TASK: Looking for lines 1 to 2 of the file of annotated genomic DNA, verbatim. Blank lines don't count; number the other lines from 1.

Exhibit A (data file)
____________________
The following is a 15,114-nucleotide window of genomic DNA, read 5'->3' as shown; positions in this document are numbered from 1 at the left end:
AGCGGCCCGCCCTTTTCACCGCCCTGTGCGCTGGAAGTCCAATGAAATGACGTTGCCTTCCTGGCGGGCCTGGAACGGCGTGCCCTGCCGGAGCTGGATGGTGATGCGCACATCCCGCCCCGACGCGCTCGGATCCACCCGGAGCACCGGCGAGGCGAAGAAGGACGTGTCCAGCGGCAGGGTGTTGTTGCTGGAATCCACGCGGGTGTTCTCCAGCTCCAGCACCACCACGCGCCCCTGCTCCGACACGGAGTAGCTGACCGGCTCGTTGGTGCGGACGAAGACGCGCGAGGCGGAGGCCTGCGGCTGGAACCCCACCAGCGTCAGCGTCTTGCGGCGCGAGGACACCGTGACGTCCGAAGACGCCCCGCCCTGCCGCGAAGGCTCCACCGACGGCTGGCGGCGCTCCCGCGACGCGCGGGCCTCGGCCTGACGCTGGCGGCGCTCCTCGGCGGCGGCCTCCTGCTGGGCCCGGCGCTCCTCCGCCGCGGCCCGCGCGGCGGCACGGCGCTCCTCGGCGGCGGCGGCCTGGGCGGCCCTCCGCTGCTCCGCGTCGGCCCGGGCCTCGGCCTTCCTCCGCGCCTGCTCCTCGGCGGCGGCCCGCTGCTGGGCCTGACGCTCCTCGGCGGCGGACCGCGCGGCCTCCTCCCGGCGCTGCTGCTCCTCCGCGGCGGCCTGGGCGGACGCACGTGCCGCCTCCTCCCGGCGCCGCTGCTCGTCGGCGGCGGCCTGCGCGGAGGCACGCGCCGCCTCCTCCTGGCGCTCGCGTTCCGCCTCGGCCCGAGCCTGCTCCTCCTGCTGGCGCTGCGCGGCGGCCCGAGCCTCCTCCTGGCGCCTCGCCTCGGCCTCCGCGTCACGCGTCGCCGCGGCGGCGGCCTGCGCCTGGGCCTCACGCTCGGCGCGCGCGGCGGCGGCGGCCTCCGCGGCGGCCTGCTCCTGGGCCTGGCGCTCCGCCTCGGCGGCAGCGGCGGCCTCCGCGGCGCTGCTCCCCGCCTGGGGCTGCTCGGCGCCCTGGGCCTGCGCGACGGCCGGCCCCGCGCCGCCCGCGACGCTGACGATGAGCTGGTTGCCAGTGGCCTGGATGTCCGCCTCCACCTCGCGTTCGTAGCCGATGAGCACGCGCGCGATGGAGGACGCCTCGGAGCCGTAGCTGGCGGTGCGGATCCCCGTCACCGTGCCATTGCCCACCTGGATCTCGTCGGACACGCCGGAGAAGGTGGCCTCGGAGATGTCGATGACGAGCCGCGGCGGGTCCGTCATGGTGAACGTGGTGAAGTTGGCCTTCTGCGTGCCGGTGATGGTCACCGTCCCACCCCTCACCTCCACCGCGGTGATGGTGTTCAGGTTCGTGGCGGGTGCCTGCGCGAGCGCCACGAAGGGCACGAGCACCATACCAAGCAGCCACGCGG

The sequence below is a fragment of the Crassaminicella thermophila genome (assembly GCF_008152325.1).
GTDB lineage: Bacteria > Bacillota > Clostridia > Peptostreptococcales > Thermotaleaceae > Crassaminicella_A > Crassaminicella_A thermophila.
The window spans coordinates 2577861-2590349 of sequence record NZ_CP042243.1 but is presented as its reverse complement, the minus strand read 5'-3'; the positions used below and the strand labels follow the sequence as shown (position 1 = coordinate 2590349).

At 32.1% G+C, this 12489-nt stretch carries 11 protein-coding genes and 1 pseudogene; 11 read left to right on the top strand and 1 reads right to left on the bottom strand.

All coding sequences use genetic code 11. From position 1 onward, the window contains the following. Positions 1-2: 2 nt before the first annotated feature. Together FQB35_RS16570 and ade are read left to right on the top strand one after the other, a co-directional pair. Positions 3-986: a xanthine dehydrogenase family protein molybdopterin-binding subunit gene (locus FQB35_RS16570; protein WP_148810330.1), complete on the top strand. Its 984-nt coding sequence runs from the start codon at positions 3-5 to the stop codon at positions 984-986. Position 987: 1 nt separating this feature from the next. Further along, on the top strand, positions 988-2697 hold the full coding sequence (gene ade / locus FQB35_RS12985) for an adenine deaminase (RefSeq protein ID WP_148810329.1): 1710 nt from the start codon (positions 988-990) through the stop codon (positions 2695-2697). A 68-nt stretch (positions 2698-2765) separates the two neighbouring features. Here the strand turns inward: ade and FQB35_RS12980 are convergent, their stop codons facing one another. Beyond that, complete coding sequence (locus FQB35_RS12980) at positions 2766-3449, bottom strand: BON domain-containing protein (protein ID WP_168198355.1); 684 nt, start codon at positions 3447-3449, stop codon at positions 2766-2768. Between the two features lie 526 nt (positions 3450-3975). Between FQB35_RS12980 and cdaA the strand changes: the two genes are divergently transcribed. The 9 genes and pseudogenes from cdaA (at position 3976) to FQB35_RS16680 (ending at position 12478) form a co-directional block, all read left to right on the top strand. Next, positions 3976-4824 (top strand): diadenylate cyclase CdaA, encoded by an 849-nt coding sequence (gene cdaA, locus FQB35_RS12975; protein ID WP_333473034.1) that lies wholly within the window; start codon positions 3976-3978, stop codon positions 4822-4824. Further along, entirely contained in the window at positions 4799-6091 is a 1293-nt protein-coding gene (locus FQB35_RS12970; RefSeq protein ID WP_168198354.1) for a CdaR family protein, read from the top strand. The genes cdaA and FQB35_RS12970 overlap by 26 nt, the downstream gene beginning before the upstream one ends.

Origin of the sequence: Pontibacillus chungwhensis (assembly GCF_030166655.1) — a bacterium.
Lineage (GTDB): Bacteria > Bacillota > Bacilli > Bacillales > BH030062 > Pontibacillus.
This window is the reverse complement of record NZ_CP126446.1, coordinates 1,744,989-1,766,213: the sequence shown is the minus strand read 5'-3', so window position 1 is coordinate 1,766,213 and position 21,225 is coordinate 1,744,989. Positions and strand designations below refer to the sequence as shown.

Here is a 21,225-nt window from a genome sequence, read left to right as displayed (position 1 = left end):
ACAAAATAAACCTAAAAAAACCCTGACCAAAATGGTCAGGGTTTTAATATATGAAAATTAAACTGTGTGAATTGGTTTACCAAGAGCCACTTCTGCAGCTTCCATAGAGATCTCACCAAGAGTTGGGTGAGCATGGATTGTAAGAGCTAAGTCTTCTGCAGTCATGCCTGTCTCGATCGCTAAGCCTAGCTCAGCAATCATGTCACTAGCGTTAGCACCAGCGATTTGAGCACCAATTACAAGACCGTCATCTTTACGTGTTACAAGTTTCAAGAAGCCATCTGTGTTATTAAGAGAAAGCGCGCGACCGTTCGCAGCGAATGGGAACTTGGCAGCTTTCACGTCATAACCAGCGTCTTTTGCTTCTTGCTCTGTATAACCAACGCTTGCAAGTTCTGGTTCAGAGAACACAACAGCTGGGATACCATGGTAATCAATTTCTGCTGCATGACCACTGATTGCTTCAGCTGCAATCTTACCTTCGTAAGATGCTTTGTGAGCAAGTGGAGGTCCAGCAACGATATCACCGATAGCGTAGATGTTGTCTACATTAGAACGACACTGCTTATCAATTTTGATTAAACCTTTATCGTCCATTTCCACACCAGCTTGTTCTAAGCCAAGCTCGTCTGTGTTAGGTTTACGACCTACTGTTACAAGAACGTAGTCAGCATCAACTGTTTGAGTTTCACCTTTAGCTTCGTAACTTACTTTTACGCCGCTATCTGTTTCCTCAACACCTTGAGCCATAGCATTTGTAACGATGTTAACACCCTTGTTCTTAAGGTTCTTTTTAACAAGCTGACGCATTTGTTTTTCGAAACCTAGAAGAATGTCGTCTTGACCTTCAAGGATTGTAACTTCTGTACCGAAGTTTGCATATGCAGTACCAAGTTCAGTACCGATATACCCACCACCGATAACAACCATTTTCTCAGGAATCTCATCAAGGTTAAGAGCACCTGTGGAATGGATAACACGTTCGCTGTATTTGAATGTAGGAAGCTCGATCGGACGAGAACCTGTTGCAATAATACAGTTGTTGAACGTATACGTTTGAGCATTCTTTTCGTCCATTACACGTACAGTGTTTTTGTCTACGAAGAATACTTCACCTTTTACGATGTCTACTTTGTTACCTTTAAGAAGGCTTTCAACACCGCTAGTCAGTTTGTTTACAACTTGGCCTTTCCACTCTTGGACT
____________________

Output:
The following is a 15,114-nucleotide window of genomic DNA, read 5'->3' as shown; positions in this document are numbered from 1 at the left end:
AGCGGCCCGCCCTTTTCACCGCCCTGTGCGCTGGAAGTCCAATGAAATGACGTTGCCTTCCTGGCGGGCCTGGAACGGCGTGCCCTGCCGGAGCTGGATGGTGATGCGCACATCCCGCCCCGACGCGCTCGGATCCACCCGGAGCACCGGCGAGGCGAAGAAGGACGTGTCCAGCGGCAGGGTGTTGTTGCTGGAATCCACGCGGGTGTTCTCCAGCTCCAGCACCACCACGCGCCCCTGCTCCGACACGGAGTAGCTGACCGGCTCGTTGGTGCGGACGAAGACGCGCGAGGCGGAGGCCTGCGGCTGGAACCCCACCAGCGTCAGCGTCTTGCGGCGCGAGGACACCGTGACGTCCGAAGACGCCCCGCCCTGCCGCGAAGGCTCCACCGACGGCTGGCGGCGCTCCCGCGACGCGCGGGCCTCGGCCTGACGCTGGCGGCGCTCCTCGGCGGCGGCCTCCTGCTGGGCCCGGCGCTCCTCCGCCGCGGCCCGCGCGGCGGCACGGCGCTCCTCGGCGGCGGCGGCCTGGGCGGCCCTCCGCTGCTCCGCGTCGGCCCGGGCCTCGGCCTTCCTCCGCGCCTGCTCCTCGGCGGCGGCCCGCTGCTGGGCCTGACGCTCCTCGGCGGCGGACCGCGCGGCCTCCTCCCGGCGCTGCTGCTCCTCCGCGGCGGCCTGGGCGGACGCACGTGCCGCCTCCTCCCGGCGCCGCTGCTCGTCGGCGGCGGCCTGCGCGGAGGCACGCGCCGCCTCCTCCTGGCGCTCGCGTTCCGCCTCGGCCCGAGCCTGCTCCTCCTGCTGGCGCTGCGCGGCGGCCCGAGCCTCCTCCTGGCGCCTCGCCTCGGCCTCCGCGTCACGCGTCGCCGCGGCGGCGGCCTGCGCCTGGGCCTCACGCTCGGCGCGCGCGGCGGCGGCGGCCTCCGCGGCGGCCTGCTCCTGGGCCTGGCGCTCCGCCTCGGCGGCAGCGGCGGCCTCCGCGGCGCTGCTCCCCGCCTGGGGCTGCTCGGCGCCCTGGGCCTGCGCGACGGCCGGCCCCGCGCCGCCCGCGACGCTGACGATGAGCTGGTTGCCAGTGGCCTGGATGTCCGCCTCCACCTCGCGTTCGTAGCCGATGAGCACGCGCGCGATGGAGGACGCCTCGGAGCCGTAGCTGGCGGTGCGGATCCCCGTCACCGTGCCATTGCCCACCTGGATCTCGTCGGACACGCCGGAGAAGGTGGCCTCGGAGATGTCGATGACGAGCCGCGGCGGGTCCGTCATGGTGAACGTGGTGAAGTTGGCCTTCTGCGTGCCGGTGATGGTCACCGTCCCACCCCTCACCTCCACCGCGGTGATGGTGTTCAGGTTCGTGGCGGGTGCCTGCGCGAGCGCCACGAAGGGCACGAGCACCATACCAAGCAGCCACGCGG